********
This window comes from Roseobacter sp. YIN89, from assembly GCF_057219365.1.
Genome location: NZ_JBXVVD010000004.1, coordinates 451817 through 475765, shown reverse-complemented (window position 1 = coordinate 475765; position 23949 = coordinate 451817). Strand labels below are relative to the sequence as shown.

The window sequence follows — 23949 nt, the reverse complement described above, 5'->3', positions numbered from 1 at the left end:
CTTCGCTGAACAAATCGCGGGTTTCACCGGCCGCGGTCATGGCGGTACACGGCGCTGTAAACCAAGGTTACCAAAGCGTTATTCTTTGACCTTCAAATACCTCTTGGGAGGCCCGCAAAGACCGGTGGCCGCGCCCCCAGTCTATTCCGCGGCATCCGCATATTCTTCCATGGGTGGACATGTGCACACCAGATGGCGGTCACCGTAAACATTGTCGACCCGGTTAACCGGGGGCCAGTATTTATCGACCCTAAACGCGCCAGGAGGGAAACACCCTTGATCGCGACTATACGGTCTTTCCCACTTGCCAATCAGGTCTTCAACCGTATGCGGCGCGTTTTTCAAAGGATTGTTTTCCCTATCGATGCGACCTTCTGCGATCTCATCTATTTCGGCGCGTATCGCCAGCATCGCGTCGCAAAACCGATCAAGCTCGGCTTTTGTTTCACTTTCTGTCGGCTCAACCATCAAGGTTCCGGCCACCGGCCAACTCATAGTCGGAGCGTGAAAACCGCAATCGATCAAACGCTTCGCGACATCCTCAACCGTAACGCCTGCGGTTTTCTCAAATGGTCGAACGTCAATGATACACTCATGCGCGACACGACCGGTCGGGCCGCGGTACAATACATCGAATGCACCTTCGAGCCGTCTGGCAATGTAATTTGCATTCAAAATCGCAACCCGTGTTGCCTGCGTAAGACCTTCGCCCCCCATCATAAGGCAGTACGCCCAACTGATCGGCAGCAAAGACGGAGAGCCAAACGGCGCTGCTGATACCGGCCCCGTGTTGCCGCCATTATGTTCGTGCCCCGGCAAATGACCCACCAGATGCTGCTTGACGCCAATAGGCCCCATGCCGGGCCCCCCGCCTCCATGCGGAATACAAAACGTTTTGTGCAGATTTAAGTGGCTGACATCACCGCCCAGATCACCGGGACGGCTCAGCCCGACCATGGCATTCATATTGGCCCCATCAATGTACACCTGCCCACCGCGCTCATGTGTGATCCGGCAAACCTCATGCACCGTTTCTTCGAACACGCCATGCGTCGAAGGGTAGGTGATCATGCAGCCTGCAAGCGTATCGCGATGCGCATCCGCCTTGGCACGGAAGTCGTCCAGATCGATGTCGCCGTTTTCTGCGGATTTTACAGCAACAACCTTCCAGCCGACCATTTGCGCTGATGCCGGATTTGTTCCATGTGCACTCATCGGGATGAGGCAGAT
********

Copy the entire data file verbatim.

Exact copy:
This window comes from Roseobacter sp. YIN89, from assembly GCF_057219365.1.
Genome location: NZ_JBXVVD010000004.1, coordinates 451817 through 475765, shown reverse-complemented (window position 1 = coordinate 475765; position 23949 = coordinate 451817). Strand labels below are relative to the sequence as shown.

The window sequence follows — 23949 nt, the reverse complement described above, 5'->3', positions numbered from 1 at the left end:
CTTCGCTGAACAAATCGCGGGTTTCACCGGCCGCGGTCATGGCGGTACACGGCGCTGTAAACCAAGGTTACCAAAGCGTTATTCTTTGACCTTCAAATACCTCTTGGGAGGCCCGCAAAGACCGGTGGCCGCGCCCCCAGTCTATTCCGCGGCATCCGCATATTCTTCCATGGGTGGACATGTGCACACCAGATGGCGGTCACCGTAAACATTGTCGACCCGGTTAACCGGGGGCCAGTATTTATCGACCCTAAACGCGCCAGGAGGGAAACACCCTTGATCGCGACTATACGGTCTTTCCCACTTGCCAATCAGGTCTTCAACCGTATGCGGCGCGTTTTTCAAAGGATTGTTTTCCCTATCGATGCGACCTTCTGCGATCTCATCTATTTCGGCGCGTATCGCCAGCATCGCGTCGCAAAACCGATCAAGCTCGGCTTTTGTTTCACTTTCTGTCGGCTCAACCATCAAGGTTCCGGCCACCGGCCAACTCATAGTCGGAGCGTGAAAACCGCAATCGATCAAACGCTTCGCGACATCCTCAACCGTAACGCCTGCGGTTTTCTCAAATGGTCGAACGTCAATGATACACTCATGCGCGACACGACCGGTCGGGCCGCGGTACAATACATCGAATGCACCTTCGAGCCGTCTGGCAATGTAATTTGCATTCAAAATCGCAACCCGTGTTGCCTGCGTAAGACCTTCGCCCCCCATCATAAGGCAGTACGCCCAACTGATCGGCAGCAAAGACGGAGAGCCAAACGGCGCTGCTGATACCGGCCCCGTGTTGCCGCCATTATGTTCGTGCCCCGGCAAATGACCCACCAGATGCTGCTTGACGCCAATAGGCCCCATGCCGGGCCCCCCGCCTCCATGCGGAATACAAAACGTTTTGTGCAGATTTAAGTGGCTGACATCACCGCCCAGATCACCGGGACGGCTCAGCCCGACCATGGCATTCATATTGGCCCCATCAATGTACACCTGCCCACCGCGCTCATGTGTGATCCGGCAAACCTCATGCACCGTTTCTTCGAACACGCCATGCGTCGAAGGGTAGGTGATCATGCAGCCTGCAAGCGTATCGCGATGCGCATCCGCCTTGGCACGGAAGTCGTCCAGATCGATGTCGCCGTTTTCTGCGGATTTTACAGCAACAACCTTCCAGCCGACCATTTGCGCTGATGCCGGATTTGTTCCATGTGCACTCATCGGGATGAGGCAGAT